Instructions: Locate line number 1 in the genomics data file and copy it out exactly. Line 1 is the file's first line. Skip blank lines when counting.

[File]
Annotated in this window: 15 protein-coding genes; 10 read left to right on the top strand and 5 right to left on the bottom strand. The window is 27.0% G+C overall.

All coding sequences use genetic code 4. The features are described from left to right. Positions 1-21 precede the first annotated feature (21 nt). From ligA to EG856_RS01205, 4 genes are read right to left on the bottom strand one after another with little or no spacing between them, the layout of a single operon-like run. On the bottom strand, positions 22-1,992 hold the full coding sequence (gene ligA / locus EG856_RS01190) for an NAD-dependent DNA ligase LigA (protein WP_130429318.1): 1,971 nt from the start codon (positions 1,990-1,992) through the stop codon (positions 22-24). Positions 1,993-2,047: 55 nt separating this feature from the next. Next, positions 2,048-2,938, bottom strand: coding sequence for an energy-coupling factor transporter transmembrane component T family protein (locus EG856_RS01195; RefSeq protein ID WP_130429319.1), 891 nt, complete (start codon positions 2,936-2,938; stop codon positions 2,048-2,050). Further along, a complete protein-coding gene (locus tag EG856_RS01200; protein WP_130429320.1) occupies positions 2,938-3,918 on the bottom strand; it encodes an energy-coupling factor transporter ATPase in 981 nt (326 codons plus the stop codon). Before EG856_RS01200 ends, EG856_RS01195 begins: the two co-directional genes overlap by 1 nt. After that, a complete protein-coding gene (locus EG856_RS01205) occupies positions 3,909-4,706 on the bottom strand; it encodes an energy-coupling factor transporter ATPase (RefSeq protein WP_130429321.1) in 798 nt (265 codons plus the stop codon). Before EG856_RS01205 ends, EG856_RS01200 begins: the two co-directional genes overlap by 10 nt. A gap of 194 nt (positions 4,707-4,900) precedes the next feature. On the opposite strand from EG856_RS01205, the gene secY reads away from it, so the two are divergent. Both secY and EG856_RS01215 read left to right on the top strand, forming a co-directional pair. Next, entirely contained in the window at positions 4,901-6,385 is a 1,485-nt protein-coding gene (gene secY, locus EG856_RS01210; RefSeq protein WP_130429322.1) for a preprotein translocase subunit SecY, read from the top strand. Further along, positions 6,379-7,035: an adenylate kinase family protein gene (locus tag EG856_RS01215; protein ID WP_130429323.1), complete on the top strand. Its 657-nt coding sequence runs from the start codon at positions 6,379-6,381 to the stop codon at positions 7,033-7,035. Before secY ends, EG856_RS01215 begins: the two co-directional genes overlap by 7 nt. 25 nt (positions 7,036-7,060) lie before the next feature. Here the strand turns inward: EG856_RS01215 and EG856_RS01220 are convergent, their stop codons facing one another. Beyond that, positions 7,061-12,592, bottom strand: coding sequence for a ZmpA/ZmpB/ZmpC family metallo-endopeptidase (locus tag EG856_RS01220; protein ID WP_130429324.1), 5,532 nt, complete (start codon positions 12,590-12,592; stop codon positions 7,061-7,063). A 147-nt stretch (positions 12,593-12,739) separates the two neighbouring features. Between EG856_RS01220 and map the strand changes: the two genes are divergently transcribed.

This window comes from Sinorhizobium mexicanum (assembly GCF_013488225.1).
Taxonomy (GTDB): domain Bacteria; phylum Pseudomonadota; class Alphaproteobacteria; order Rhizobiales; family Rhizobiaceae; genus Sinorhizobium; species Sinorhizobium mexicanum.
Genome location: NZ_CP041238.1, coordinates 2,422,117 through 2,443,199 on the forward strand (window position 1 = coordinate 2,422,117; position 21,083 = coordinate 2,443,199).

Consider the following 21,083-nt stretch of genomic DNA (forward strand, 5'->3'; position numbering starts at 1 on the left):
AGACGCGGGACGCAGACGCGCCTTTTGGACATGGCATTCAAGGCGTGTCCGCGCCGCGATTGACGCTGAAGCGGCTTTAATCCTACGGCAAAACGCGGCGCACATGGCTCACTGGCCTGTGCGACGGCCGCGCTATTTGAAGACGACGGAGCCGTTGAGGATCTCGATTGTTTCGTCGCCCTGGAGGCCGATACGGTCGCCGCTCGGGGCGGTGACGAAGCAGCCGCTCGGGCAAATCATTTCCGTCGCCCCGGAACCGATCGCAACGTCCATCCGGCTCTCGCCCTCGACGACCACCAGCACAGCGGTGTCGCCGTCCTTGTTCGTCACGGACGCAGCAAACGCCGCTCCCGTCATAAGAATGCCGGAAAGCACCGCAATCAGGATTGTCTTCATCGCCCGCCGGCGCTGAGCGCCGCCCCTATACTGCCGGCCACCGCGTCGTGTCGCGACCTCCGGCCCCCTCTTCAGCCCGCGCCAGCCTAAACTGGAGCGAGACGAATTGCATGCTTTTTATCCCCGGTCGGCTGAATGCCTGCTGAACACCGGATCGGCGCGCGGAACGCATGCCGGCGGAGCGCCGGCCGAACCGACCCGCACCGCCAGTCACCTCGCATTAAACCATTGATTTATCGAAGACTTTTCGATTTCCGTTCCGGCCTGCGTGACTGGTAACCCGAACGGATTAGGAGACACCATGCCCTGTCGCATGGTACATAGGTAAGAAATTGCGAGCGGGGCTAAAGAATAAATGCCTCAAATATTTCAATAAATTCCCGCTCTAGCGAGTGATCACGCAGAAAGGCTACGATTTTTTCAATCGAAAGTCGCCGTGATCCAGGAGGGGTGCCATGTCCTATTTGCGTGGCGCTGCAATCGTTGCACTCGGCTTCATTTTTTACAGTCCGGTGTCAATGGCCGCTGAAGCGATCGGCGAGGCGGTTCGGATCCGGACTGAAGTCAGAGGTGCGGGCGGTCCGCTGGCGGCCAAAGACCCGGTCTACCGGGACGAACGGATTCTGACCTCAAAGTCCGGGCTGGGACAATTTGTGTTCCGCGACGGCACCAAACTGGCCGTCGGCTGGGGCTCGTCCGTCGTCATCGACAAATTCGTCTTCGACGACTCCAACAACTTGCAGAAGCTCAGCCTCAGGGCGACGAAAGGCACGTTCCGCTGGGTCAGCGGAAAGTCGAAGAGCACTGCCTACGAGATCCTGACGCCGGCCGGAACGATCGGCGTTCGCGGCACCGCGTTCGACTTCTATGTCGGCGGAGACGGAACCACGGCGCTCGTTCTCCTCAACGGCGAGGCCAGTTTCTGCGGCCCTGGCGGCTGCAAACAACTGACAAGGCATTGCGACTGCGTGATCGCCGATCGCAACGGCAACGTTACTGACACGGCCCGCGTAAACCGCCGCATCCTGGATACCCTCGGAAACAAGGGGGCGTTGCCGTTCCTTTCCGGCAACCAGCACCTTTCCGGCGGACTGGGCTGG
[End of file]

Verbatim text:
Annotated in this window: 15 protein-coding genes; 10 read left to right on the top strand and 5 right to left on the bottom strand. The window is 27.0% G+C overall.